Tuesday, May 26, 2009

Some Changes at SC

Well, it has often been said that change is inevitable, and we find that to be true at Southwestern College. After 14 wonderful years as the Campus Minister and Chair of the Philosophy and Religion department, Steve Rankin has felt the call of God to minister in another community. As of July 1, he has accepted an invitation to become the Chaplain at Southern Methodist University in Dallas. We are certainly sad to see him leave Southwestern, as his ministry is keenly felt on campus at this time. I was a sophomore the year that Steve started at SC, which means that during my freshmen year we were absent a Campus Minister. The impact that he made, even in the next 3 years, was significant. He redesigned chapel involving student worship teams. He started Discipleship Southwestern, a program that has now involved over 150 students (and of which I am currently the director). He nurtured the call to ministry in a number of students (including myself). And he poured his life into his students. In the 11 years since, he has continued on that initial impact in incredible ways. I have been honored to join him in the work at SC during the last four years. Keeping up with him is at times dizzying, but always significant. I cannot begin to express the impact that Steve has made on my own life and on the lives of many other students in the last 14 years.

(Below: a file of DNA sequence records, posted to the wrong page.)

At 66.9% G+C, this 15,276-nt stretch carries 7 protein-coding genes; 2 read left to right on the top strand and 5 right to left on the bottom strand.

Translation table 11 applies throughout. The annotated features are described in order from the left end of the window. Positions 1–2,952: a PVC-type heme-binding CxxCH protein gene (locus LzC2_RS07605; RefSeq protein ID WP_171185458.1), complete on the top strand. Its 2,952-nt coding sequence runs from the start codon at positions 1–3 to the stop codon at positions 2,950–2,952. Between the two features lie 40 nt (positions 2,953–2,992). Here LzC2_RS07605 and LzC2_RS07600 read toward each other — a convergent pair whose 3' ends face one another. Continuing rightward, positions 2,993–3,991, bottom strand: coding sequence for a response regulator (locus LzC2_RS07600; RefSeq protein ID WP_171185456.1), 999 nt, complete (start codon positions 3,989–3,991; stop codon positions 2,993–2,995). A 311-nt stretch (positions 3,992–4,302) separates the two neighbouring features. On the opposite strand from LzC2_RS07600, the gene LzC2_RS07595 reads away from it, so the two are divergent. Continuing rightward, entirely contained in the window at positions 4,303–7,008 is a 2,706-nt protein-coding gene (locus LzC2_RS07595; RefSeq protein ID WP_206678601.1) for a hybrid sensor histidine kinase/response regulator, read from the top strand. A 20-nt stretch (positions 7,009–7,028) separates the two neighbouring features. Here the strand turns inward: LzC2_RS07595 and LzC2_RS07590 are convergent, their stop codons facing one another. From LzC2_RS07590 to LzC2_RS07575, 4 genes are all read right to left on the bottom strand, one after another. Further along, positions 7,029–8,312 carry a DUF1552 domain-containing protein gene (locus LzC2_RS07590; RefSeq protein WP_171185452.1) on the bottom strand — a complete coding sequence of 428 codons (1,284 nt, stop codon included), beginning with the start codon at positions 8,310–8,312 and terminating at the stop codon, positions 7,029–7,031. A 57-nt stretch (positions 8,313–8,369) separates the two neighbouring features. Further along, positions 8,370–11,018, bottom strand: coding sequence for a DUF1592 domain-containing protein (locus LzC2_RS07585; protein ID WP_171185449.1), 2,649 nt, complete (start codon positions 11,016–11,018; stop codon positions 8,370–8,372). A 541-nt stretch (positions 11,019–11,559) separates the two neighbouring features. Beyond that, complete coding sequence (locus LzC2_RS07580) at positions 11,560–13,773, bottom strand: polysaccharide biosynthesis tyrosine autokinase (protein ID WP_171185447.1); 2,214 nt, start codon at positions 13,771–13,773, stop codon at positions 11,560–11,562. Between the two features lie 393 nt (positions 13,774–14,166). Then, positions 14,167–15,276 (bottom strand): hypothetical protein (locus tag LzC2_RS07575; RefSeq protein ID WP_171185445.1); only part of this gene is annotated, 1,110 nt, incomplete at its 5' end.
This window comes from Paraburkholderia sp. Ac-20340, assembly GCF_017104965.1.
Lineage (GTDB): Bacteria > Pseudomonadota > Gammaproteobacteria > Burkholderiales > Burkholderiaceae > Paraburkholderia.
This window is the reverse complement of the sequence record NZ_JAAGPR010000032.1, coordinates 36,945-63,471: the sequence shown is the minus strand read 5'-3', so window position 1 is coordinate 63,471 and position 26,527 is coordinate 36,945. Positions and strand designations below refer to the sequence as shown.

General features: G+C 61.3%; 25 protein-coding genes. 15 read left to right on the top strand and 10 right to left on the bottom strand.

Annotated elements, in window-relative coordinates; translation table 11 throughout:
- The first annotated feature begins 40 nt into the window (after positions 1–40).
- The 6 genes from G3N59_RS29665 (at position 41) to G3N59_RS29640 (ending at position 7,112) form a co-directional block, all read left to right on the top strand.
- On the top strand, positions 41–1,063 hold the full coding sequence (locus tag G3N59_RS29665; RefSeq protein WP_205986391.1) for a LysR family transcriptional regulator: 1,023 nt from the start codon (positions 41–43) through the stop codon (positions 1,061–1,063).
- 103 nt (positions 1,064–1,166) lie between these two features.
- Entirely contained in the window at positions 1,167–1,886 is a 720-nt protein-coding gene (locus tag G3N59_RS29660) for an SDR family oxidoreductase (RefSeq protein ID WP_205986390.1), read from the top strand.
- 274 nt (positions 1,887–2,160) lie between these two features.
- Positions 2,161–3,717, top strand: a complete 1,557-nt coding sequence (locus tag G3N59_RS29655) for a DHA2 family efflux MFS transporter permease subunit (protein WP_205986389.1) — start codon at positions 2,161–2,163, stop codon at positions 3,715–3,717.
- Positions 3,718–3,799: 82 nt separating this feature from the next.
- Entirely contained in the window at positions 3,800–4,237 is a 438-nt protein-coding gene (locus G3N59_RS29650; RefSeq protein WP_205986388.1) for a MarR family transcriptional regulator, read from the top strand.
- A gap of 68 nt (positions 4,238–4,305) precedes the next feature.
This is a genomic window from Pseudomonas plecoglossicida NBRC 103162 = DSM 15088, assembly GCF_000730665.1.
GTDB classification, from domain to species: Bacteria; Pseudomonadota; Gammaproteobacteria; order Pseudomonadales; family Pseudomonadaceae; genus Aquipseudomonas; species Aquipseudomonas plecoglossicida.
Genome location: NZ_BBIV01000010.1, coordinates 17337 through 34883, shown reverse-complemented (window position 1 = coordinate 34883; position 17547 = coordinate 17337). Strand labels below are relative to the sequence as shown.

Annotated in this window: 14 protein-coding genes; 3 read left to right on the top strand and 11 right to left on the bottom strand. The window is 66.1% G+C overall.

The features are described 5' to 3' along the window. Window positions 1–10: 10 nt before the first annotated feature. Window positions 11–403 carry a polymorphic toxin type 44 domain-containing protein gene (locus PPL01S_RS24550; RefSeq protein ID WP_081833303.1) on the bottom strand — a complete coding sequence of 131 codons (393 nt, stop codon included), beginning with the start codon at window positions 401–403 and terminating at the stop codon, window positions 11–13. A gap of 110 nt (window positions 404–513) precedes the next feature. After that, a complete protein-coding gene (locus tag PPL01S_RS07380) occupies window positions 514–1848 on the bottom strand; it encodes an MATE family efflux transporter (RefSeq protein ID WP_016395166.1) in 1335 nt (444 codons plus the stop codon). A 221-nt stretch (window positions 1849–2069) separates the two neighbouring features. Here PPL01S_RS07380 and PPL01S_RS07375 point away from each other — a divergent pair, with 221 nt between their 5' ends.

Steve will be significantly missed on campus, but, as has been his goal, he is about the work of the Kingdom of God. He has simply chosen to be obedient to that goal through another arm of the United Methodist Church. While I'm sad for us at SC, I'm very excited for him and for SMU! I believe that he will make an impact for Christ in that community as well! Here is his take on the move. Please join me in praying for Steve and his family as they all adjust to life outside of Winfield.

Tuesday, May 05, 2009

A Call to Prayer

I have always been a strong believer that prayer "works." I remember as a child, praying nightly the same memorized prayer that my sister and I "developed," including a prayer for all of our family and friends by name and also a prayer for the "whole wide world except for the bad people." Well, my prayer may not have been theologically coherent, but the intention was pure--by prayer and petition, with thanksgiving, to present my requests before God. I remember that understanding growing as I learned different ways to pray, through journaling, through reading Scripture, in groups and alone. I also grew deeper in my faith as I read Richard Foster's book Prayer and Bill Hybel's book Too Busy Not to Pray. I read of believers across time who have prayed and then the impossible became possible, such as Peter's miraculous release from prison in Acts 12, even when the church who prayed for him so fervently didn't believe it when he was released! Prayer is a means of connection to God, but also has become a lifeline to me, as through prayer I have experienced God's love, the love of community, and even sometimes the challenge of being corrected. That's why this is so important.

Starting on May 18, a prayer effort for 40 days will be beginning. It is not an "official" action by any group, but rather a response by some folks to an Open Letter that was posted by Ben Simpson. The result of the Open Letter is a prayer campaign that has involved clergy, young and not-so-young alike, who are interested in lifting the UMC up in prayer in an intentional way. The hopes for the prayer effort include a sense of witness of the work of Christ in our lives individually and also in the UMC. Would you be willing to pray with us?

You can find the prayers here. They are being hosted on the UMC Young Clergy website that has just been officially launched! I do hope that you'll join me in prayer.